The Delph Pony (wild horse) or Equus caballus is the predominant mammal in Delft National Park. About 1000 of them live in the park. Also, small mammals include the Brown Mongoose (Herpestes brachyurus), Gray mongoose (Herpestes edwardsii), Black naped hare (Lepus nigricollis), and Flying fox (Pteropus giganteus).
Reptile species include the saw-scaled viper (Echis carinatus), the common garden lizard (Calotes versicolor).
The park shows more bird diversity and is also a great resting place for many migratory birds. Common kestrel (Falco tinnunculus), Little ringed plover (Charadrius dubius), Kentish plover (Charadrius alexandrinus), Silverbill (Lonchura malabarica), Gray francolin (Francolinus pondicerianus), Eurasian collared dove (Decoptera) , Black-crowned night-heron (Nycticorax nycticorax) are some of the bird species found here.
Butterfly species include Crimoson rose (Pachliopta hector), Striped pierrot (Tarucus nara), Small samon arab while (Colotis amata) and Pruinosed bloodtail (Lathrecista asiatica) are the common dragonflies in here.
Visitors from Colombo can reach Jaffna via the Kurunegala-Dambulla-Medawachchiya-Vavuniya-Kilinochchi-Elephant Pass-Kayts Road and the total distance from Colombo is 389 km. From there you can reach reach the Kurikattuwan Naval Jetty of the Kayts Road for by travelling 31 km. More than a hundred people are transported to the island at one time by two large Navy-controlled boats, the Vadataraki and the Kumudini, used by the Road Development Authority to reach Delft National Park from the jetty. Starting at around 8.30 am, there will be about five boat trips, including these two boats. Delft Island can be reached after a 14-kilometer voyage of about an hour by sea. A bus service is in operation on the island. Accommodation and tourist centers run by the Northern Provincial Council are also in operation for tourists visiting the island.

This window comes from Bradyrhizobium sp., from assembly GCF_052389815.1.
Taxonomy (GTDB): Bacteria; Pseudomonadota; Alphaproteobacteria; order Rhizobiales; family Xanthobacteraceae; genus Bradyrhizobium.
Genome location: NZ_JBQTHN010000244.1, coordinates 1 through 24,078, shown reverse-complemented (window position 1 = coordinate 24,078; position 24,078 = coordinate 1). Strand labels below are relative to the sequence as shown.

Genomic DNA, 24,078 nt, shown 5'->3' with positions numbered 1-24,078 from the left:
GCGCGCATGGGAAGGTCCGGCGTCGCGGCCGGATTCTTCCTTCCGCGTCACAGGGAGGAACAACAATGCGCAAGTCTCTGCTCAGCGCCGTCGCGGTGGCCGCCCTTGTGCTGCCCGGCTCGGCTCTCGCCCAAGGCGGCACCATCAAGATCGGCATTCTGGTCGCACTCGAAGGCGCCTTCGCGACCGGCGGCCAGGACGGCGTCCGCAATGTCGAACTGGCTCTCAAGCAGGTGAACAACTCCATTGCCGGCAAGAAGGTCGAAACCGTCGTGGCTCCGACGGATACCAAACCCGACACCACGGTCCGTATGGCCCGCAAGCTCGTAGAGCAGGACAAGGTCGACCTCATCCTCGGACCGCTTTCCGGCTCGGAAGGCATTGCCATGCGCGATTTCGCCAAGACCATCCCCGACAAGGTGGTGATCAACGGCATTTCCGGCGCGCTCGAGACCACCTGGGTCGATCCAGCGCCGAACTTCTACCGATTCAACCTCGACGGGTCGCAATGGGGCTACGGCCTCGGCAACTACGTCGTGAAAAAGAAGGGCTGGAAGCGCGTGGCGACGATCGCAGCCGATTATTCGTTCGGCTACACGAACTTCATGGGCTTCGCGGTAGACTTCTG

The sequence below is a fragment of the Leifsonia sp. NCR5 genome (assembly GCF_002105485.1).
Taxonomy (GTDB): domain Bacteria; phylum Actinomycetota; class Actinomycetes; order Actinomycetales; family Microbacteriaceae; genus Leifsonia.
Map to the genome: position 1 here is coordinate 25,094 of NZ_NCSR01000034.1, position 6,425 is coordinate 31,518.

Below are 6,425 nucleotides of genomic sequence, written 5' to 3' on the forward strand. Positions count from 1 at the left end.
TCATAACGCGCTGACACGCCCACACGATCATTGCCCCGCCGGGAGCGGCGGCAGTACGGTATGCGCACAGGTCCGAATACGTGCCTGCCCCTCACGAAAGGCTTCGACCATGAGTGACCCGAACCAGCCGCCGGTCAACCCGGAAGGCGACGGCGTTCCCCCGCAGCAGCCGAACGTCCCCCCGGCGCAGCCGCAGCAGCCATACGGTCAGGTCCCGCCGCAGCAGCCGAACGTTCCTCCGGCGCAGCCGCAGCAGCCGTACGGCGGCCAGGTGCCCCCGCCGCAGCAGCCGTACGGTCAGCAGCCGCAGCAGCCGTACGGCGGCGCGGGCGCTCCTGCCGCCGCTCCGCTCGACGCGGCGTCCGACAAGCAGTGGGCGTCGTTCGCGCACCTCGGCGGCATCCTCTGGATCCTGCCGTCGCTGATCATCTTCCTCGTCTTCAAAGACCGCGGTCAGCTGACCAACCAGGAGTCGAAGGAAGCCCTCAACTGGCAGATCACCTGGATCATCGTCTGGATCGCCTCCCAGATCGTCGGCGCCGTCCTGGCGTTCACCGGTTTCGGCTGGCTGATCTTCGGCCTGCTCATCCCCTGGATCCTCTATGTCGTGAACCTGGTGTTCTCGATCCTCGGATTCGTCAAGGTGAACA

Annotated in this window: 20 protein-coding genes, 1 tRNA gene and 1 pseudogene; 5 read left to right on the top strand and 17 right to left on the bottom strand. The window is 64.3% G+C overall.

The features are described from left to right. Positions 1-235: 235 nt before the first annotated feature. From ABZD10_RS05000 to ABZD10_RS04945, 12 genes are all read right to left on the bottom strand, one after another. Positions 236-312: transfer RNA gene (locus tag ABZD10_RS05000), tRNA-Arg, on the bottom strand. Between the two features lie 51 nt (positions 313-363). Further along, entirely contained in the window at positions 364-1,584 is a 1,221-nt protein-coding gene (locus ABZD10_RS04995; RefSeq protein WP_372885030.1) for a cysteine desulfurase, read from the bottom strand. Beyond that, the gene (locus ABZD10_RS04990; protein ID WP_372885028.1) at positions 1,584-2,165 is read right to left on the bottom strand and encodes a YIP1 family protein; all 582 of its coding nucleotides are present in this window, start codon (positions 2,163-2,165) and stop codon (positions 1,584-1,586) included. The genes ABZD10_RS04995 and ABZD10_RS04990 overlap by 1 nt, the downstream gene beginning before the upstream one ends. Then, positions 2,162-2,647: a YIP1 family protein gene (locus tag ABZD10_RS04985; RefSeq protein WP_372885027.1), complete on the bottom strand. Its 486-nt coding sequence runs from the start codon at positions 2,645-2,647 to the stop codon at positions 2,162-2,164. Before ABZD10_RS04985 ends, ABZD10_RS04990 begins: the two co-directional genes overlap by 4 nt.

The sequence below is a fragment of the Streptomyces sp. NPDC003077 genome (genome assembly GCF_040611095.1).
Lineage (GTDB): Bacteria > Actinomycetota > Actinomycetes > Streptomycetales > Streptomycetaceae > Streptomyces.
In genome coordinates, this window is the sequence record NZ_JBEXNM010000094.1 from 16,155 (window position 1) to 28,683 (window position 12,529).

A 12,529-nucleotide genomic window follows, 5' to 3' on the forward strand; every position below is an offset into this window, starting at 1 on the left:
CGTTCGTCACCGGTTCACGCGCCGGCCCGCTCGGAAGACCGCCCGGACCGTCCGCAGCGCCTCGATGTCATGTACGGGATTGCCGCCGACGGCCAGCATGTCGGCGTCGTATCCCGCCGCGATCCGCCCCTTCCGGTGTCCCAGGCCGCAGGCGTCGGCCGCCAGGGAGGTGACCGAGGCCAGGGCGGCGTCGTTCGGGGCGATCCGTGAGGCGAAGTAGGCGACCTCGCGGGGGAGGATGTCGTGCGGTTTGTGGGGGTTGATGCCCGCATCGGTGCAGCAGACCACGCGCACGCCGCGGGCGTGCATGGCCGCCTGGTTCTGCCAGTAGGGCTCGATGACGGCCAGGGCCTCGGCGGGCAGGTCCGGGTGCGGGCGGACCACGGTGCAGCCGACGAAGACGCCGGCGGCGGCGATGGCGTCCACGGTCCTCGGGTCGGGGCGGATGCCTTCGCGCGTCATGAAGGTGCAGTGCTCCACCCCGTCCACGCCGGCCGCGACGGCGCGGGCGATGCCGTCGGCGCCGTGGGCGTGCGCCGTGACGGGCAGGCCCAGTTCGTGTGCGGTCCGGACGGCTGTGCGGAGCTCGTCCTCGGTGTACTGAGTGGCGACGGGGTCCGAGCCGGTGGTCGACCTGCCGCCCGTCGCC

The developed area of the island, which suitable for the plant growth and not subject to flooding is about 1/4 of the total land area whilst the remaining is reserved for wildlife. The total population is approximately 5,000 persons.
காட்டு குழி முயல்
Black naped hare
குட்டைவால் இந்திய சாம்பல் கீரிப்பிள்ளை
Common garden lizard
Saw- scaled viper
පොදු උකුසු ගොයා
පුංචි මාල ඔලෙවියා
சிறிய வளையம் கொண்ட பிளவர்
Little ringed plover
யுரேஷியா காலர் புறா
Eurasian collared dove
මහා කොණ්ඩ මුහුදු ළිහිණියා
பெரிய முகடு டெர்டன்
Great crested tern
கறுப்பு கிரீடம் அணிந்த நைட் ஹெரான்
Black-crowned night -heron
சிறிய சால்மன் அரபு
මුහුදු ශාක විශේෂ
கடற் தாவர வகைகள்
Ocean plant Sps
මුහුදු ශාක විශේෂ
கடற் தாவர வகைகள்
Ocean plant Sps
Editor – Dammika Malsinghe, Additional Secretary, Ministry of Wildlife and Forest Conservation (MWFRC)
Article on park written by– Hasini Sarathchandra, Chief Media Officer, Department of Wildlife Coservation (DWLC), MaheshaChathuraniPerera (Graduate Trainee), (DWLC)
Tamil Translations– A.R.F. Rifna, Development Officer, MWFRC
English Translations – Asoka Palihawadana, Translator, MWFRC
Web Designing–N.I.Gayathri, Development Officer, MWFC-C.A.D.D.A. Kollure, Management Service Officer, MWFRC
Photography– Rohitha Gunawardana, DWLC